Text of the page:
The F-35 has an essential role to play in this integrated future, Truss said, the aircraft operating alongside unmanned systems and other platforms to serve as a core node in an MDO battlespace.
The aircraft can help build collective situational awareness, he said, feeding the common operating picture through gathering, processing, and disseminating targeting information to the right user at the highest degree of fidelity.
'Its ability to operate at range, its ability to endure, its ability to be present at a time and place of need, and then to act as that node, that link point between space-based assets, land-based assets, maritime assets, other air assets, [mean it will] be a key player in the future.'
The UK recently announced a £16.5 billion defence spending increase, a vital component of the government's ambition for a robust and global role for the country in the years to come. This will involve close cooperation with partner nations, notably the US and other NATO allies.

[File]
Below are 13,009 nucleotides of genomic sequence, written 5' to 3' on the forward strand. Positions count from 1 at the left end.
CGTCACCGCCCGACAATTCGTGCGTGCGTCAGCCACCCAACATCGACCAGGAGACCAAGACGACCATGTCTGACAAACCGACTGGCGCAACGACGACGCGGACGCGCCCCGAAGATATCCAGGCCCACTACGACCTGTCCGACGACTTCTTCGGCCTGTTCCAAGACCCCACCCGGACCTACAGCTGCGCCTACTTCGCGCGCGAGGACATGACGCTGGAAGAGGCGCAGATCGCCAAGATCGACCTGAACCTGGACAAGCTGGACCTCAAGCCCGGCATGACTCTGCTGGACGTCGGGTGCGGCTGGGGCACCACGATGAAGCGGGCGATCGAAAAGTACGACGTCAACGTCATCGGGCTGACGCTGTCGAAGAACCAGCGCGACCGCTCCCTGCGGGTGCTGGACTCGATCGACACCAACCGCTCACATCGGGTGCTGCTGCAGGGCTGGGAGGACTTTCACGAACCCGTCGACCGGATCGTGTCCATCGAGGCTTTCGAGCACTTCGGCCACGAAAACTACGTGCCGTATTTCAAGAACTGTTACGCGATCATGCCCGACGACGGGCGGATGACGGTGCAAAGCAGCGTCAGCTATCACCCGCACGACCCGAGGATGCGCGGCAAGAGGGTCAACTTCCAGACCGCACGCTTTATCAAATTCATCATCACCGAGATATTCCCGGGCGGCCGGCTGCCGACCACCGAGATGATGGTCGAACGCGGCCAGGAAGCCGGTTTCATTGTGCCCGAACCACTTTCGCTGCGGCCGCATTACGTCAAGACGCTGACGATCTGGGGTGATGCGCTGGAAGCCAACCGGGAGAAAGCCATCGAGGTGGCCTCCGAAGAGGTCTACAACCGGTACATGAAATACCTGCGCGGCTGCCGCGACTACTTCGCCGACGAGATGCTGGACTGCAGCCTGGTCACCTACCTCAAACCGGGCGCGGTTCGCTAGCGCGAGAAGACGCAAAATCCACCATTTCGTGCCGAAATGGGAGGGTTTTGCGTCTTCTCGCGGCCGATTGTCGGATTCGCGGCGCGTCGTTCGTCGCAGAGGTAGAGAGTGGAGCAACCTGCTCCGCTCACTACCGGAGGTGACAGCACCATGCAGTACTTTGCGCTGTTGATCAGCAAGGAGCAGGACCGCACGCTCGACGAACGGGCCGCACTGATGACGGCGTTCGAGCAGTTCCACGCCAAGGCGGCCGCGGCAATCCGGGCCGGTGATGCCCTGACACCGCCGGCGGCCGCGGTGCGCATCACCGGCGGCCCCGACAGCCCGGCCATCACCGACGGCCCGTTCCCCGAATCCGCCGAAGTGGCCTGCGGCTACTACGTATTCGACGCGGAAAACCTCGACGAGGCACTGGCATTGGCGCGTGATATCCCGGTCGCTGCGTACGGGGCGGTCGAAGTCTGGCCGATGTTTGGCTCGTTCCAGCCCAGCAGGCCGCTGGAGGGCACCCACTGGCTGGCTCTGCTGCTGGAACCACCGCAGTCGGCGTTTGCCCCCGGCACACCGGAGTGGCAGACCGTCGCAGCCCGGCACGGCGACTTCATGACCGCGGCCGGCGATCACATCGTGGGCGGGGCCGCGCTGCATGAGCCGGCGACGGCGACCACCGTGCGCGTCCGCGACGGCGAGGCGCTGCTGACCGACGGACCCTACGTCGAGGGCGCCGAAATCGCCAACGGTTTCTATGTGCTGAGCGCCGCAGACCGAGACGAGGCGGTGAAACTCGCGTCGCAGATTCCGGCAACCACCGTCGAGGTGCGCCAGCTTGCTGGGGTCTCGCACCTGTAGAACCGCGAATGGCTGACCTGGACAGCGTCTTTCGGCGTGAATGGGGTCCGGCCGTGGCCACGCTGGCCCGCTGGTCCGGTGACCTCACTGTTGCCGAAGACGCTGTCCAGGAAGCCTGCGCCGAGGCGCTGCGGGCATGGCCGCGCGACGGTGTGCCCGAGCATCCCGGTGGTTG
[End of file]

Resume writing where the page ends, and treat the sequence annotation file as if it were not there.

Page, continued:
The F-35 programme – as the biggest global acquisition programme in defence – encapsulates this international approach to military development, said Clink. The programme involves three US military services and 13 international partners, with 'more and more nations looking at and choosing F-35 to be their new fighter platform of choice'.
While such cooperation can, of course, reduce costs, it also 'promotes that global partnership and enhances national security', he added, while promoting economic growth in the individual nations.
The US relationship is paramount for the UK, something that has been on clear display through the F-35 acquisition process.
This is particularly the case with the US Marine Corps, which is also acquiring the F-35B and has operated seamlessly alongside the RAF and RN throughout the programme. That cooperation was demonstrated in September 2020, when Marine Fighter Attack Squadron 211 embarked ten of its F-35B aircraft onto the HMS Queen Elizabeth, joining the UK's 617 Squadron, 'the Dambusters'.